“Can I please have an iced coffee?  No sweetener, please,” I said to the girl behind the counter at the coffee shop.  The snow was falling fast outside, but she expertly kept her eyebrows steady at my request for an almost frozen beverage.

“Sure thing.”  Her hands deftly hit the right buttons on the ordering pad.  Without looking up, she said, “Nice pump, by the way.”

My hands flew up to my collar, where my pump was haphazardly clipped, post-workout.

“Yeah, it was … I just came from the gym and I was too sweaty to stick it back in my bra.”

(It appears that unnecessary details are my thing.)

“My brother has the same pump,” she said.  “He got it a few months ago.”

“Oh yeah?  The Tandem?”

“Yeah.  The X2.  He loves it.  He just got a Dexcom, too.  That thing is expensive!”

“It is,” I said, handing her the money for my coffee.  “But does he know that you can restart the sensors after they expire?”

“What?”

“Yeah.  Once it kicks out, you can restart it like it’s new sensor.  So long as he can keep it stuck and the results are in sync with his meter, he’s good to go.  And you guys can make those expensive sensors last a little longer.”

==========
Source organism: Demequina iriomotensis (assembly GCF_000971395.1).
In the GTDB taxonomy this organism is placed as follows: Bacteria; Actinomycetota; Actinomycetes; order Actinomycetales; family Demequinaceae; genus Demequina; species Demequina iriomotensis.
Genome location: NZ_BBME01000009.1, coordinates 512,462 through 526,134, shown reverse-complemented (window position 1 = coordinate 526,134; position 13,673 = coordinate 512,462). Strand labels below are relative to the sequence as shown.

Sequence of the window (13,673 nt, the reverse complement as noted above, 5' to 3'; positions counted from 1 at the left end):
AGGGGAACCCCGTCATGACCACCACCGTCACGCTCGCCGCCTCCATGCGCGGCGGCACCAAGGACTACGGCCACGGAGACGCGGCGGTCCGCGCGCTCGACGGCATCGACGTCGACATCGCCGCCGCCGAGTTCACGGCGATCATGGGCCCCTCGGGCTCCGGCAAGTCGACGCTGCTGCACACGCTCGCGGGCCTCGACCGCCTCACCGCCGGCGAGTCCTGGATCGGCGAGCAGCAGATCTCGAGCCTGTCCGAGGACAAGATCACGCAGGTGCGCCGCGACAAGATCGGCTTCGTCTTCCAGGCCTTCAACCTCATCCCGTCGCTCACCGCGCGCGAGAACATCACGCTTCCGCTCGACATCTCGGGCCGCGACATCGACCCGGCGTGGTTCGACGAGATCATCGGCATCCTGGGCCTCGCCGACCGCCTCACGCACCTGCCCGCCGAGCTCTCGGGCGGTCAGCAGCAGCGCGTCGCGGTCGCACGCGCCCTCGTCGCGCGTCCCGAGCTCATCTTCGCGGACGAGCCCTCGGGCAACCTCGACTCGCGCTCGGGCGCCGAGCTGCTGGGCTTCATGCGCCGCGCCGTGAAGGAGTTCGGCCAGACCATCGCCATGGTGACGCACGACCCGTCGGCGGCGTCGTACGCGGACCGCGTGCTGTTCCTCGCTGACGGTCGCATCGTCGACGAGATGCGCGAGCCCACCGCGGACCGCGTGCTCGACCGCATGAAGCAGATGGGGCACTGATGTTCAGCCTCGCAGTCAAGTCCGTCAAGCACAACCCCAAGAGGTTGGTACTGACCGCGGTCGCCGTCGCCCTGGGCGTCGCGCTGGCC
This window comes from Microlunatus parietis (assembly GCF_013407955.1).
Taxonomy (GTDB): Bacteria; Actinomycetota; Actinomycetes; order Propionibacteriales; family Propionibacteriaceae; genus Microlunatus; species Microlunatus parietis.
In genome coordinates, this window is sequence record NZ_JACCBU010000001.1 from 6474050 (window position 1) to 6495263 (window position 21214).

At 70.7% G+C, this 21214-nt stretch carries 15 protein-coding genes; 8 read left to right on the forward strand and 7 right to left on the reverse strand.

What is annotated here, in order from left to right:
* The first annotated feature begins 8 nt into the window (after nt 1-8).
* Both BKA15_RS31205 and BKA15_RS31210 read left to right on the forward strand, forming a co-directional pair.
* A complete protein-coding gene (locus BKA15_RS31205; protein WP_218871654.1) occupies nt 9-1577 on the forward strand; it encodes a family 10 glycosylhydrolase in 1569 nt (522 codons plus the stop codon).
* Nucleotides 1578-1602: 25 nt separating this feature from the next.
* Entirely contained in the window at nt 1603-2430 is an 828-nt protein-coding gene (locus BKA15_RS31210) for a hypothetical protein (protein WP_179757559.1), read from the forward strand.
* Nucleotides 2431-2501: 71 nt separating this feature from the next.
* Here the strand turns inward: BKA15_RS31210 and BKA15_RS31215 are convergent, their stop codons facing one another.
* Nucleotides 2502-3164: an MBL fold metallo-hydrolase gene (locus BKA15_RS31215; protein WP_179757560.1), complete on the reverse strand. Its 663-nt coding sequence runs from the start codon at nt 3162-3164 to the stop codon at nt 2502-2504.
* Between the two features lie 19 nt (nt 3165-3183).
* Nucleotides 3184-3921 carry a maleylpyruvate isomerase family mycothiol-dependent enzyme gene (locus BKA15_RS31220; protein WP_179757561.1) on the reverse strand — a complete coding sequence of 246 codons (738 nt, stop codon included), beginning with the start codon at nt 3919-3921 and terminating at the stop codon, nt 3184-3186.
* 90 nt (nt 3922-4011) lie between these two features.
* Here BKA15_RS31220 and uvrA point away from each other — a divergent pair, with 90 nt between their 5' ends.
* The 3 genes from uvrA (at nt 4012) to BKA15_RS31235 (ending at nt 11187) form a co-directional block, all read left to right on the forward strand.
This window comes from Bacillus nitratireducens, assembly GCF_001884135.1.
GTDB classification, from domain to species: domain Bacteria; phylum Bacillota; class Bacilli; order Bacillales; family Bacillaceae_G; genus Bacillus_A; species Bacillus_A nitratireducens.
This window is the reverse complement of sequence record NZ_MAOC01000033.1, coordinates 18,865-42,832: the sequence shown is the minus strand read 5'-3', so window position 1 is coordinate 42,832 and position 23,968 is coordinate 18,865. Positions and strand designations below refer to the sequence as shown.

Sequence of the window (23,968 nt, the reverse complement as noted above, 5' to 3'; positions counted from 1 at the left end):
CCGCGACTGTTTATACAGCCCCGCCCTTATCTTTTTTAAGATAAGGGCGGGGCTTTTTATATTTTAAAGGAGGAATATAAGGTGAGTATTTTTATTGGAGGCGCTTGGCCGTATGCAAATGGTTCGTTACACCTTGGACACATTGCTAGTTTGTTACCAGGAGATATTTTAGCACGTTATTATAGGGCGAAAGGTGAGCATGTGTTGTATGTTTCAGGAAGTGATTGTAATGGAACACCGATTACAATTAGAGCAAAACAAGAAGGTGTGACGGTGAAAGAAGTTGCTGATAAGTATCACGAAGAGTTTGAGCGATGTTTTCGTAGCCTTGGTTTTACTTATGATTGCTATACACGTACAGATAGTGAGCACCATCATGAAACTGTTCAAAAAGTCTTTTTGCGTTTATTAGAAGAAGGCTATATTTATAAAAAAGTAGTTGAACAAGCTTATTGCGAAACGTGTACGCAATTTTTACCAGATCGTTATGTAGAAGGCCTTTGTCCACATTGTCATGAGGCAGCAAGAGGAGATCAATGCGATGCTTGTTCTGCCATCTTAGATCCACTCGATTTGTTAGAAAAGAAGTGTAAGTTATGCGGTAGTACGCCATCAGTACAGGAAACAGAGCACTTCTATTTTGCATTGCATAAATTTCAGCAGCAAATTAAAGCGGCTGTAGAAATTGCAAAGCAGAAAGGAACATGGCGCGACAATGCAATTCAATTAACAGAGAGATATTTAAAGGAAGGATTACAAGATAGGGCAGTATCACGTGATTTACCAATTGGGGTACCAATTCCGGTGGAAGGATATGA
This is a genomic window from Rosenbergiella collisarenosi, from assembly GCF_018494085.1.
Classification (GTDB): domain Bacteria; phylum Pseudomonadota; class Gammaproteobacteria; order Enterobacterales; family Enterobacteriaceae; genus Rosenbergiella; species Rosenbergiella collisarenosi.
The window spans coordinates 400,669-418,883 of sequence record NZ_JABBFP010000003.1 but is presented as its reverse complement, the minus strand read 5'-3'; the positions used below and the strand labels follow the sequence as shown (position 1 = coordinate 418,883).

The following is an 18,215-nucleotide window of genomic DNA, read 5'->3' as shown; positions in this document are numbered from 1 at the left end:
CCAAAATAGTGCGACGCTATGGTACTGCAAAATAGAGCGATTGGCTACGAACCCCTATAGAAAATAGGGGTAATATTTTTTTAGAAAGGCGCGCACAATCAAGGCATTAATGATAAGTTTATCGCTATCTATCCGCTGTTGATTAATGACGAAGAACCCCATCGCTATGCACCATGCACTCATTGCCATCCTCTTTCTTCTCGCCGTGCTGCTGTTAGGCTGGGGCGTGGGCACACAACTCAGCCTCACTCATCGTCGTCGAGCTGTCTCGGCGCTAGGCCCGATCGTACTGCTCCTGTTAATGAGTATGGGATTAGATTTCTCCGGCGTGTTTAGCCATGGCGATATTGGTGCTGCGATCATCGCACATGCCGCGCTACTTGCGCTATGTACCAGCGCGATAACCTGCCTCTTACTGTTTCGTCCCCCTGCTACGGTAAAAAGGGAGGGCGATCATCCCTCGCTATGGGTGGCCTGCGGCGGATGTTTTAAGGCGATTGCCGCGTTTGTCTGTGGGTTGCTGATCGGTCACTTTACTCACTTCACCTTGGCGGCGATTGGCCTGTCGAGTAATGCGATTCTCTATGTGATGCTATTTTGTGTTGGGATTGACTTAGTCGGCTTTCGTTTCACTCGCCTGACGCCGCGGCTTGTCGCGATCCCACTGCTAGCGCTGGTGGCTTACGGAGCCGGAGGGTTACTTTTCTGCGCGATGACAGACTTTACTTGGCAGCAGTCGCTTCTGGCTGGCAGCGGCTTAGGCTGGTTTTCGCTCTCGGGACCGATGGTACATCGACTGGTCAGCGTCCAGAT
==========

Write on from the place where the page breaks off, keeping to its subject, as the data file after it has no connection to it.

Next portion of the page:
“Oh my god, that’s amazing.  I’ll definitely tell him when I get home.  It’s hard making sure we have enough money on hand to cover everyone’s medical stuff at my house.  Paying for everything requires more than a full time job.”

“I know.  I’ve been doing the diabetes thing since I was seven.”

“Yeah?  Him since he was 16.”

“Well, good luck to him.  And to you – you are awesome and you seem really aware of all his stuff.  He’s lucky to have a sister like you.”

“Yeah, well I’ll tell him that, too,” she said, handing me my coffee.

Sometimes I want to keep my pump squirreled away underneath my clothes, keeping my diabetes hidden, too.  But I’m often surprised how a glimpse of a tubing, or a pump clipped to my v neck shirt can create an in-person moment of diabetes in the wild that makes the whole day seem a little better.

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